Pritzker bans indoor dining in bars and restaurants in Kane, DuPage and Will counties
Crusader Staff Report
Country Clubs Hills, Thornton and Calumet City are among Black towns in the Chicago metro area that experienced big jumps in COVID-19 cases in the past two weeks, according to the October 4 report by the Cook County Health Department.
The data may indicate that the coronavirus is spreading again during a new surge of cases in these Black towns.
A Crusader analysis of the latest information shows nine predominately Black municipalities or towns with large Black populations that have positivity rates over 50 percent as of October 20. The figures are at least eight times higher than Cook County’s positivity rate of 6.7 percent.
Thornton Township has the highest positivity rate, which is the percentage of new cases from a rolling period over 14 days. Although the exact number of cases may be low, the positivity rate indicates how much the virus is spreading by the number of new cases in a city, town or region.
According to the Cook County data, Thornton had an increase of 188 percent after reporting 12 cases on October 4. During the same period, Country Club Hills also had 12 cases, for a 146 percent increase.
Calumet City had a 131 percent increase after reporting 69 cases. In Blue Island, COVID-19 cases increased by 96.5 percent with 41 new infections. In Alsip, COVID-19 cases increased by 68.6 percent with 27 new infections. There were 68 new cases in Chicago Heights, which was a 63.9 percent increase there. Matteson experienced a 62.2 percent increase after 21 new cases emerged.
Elgin, which has the highest number of overall cases with 1,704, experienced just a 7.14 percent increase with 32 new infections.
A new report on Cook County Towns was scheduled to be released on Wednesday, October 21, but was unavailable by press time for the Crusader’s print edition.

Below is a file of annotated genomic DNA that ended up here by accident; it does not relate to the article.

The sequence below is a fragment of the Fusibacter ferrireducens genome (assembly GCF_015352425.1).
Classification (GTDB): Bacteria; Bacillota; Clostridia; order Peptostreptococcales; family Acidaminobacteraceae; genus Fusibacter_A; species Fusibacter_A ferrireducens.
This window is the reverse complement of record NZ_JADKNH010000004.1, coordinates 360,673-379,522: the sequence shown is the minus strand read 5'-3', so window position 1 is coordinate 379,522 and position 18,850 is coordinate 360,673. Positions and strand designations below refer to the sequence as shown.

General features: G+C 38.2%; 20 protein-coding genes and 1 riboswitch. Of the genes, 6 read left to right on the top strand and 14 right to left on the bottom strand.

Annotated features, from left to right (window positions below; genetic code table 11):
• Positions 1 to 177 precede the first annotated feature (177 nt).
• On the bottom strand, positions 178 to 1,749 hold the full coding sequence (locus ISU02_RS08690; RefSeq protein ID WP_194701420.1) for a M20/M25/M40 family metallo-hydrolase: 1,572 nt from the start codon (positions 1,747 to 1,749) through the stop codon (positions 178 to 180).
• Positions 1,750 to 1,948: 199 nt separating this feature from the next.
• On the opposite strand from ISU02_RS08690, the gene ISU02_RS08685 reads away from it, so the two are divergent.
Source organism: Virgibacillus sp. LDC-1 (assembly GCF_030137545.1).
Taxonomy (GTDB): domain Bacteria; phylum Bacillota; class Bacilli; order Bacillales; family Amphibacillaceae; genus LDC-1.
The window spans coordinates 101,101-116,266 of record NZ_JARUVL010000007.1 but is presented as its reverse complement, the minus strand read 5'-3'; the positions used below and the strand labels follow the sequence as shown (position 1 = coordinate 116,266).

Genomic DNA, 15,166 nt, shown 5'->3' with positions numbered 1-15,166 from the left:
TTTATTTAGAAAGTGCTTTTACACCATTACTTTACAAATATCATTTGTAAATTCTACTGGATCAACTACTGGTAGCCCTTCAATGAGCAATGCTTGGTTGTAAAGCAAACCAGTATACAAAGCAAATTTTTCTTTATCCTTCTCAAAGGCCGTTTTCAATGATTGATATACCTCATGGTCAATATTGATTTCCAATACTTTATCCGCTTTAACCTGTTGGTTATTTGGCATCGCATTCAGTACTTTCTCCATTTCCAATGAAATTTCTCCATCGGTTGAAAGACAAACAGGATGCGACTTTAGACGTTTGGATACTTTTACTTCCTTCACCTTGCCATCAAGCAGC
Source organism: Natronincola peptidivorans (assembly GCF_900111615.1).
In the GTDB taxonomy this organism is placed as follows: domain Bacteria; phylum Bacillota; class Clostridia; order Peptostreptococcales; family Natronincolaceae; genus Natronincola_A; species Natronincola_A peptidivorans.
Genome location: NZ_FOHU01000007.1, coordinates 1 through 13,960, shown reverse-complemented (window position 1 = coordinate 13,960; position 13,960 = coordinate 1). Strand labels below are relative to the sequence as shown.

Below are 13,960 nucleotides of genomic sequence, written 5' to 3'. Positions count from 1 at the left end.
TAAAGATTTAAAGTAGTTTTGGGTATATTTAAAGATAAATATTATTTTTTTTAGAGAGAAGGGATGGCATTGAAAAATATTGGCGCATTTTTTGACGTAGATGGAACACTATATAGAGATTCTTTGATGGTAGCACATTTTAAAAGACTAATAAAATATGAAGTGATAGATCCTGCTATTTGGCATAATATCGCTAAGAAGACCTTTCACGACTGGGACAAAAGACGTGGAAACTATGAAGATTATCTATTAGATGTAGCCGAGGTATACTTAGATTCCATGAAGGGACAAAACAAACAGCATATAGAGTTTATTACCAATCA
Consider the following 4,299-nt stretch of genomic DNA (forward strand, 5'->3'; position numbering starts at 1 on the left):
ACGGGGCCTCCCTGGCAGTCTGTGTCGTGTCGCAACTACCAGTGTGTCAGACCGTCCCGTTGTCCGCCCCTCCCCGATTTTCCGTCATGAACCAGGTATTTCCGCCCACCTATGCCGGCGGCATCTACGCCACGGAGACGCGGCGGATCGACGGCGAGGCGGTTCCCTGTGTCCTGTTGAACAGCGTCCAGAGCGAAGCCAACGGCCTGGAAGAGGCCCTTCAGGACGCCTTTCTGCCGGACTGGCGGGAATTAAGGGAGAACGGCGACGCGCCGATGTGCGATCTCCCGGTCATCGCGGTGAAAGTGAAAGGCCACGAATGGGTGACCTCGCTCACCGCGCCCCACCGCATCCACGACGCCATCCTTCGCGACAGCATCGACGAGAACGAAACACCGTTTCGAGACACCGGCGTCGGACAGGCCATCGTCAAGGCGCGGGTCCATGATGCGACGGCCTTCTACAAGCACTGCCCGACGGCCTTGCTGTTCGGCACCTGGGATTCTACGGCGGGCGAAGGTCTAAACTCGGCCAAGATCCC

Blacks in Cook County who have been infected by the virus number 8,949, compared to 16,428 Hispanics and 16,437 whites. About 2,007 Cook County residents have died from the disease. That data does not include Chicago, where Black residents make up 1,276 of the city’s 3,018 deaths.
The data comes as Blacks in Cook County have the highest hospitalization rate, more than any other ethnic group. Cook County data show that since the outbreak began in March, 665 Blacks were hospitalized with the disease out of 1,556 patients.
Despite the big increase in Black towns, Cook County is not among counties that on Tuesday, October 20, was slapped with new restrictions by Governor JB Pritzker.
Starting Friday, October 23, indoor service at restaurants and bars will halt in DuPage, Kane, Kankakee, and Will counties due to rising coronavirus positivity rates that triggered the state to tighten restrictions to stop the spread of COVID-19.
All bars and restaurants in those regions must close by 11 p.m., and all patrons must be seated at outdoor tables, according to the mitigation plan. Additionally, gatherings must be limited to 25 people or 25 percent of a room’s overall capacity.
Pritzker made the announcement Tuesday, October 20, during his afternoon press briefing on the pandemic — those briefings are now set to take place each weekday afternoon as they did in the spring.
Pritzker said there are “piles of studies” showing that bars and restaurants are causing the spread of the virus. Likewise, Illinois Department of Public Health Director, Dr. Ngozi Ezike, said contact tracing efforts in the state have identified bars and restaurants as among the top sources of COVID-19 spread.
Region 5 in southern Illinois, which includes 20 counties, will begin operating under stricter mitigations starting Thursday, October 22; they [stricter mitigations] were imposed earlier this month in Region 1, which includes Rockford and Galena.
While cases, hospitalizations and deaths have been steadily rising across the state over the past week, Pritzker ruled out another stay-at-home order at this time, saying officials are focusing on addressing the situation at a regional level.
“The pandemic is not over – not by a long shot,” said Dr. Justin Macariola-Coad, interim chief medical officer at Advocate Sherman Hospital. “Wisconsin is already surging, and northern Illinois is likely next.”
On Tuesday, Illinois officials reported 3,714 new confirmed COVID-19 cases and 41 virus-related deaths in the past 24 hours, bringing statewide totals to 350,875 cases and 9,277 deaths.
As of October 20, The preliminary seven-day statewide positivity rate was 5.5 percent, up a full percentage point from the rate of 4.5 percent reported a week ago, according to IDPH.
“We have a deadly virus that is still prevalent throughout Illinois,” Ezike said, calling for residents to work together to defeat the virus by wearing masks, watching their distance, getting flu shots and washing their hands often.
As of Monday night, 2,261 patients in Illinois were hospitalized with COVID-19 and, of those, 489 were in intensive care units and 195 were on ventilators, according to IDPH data.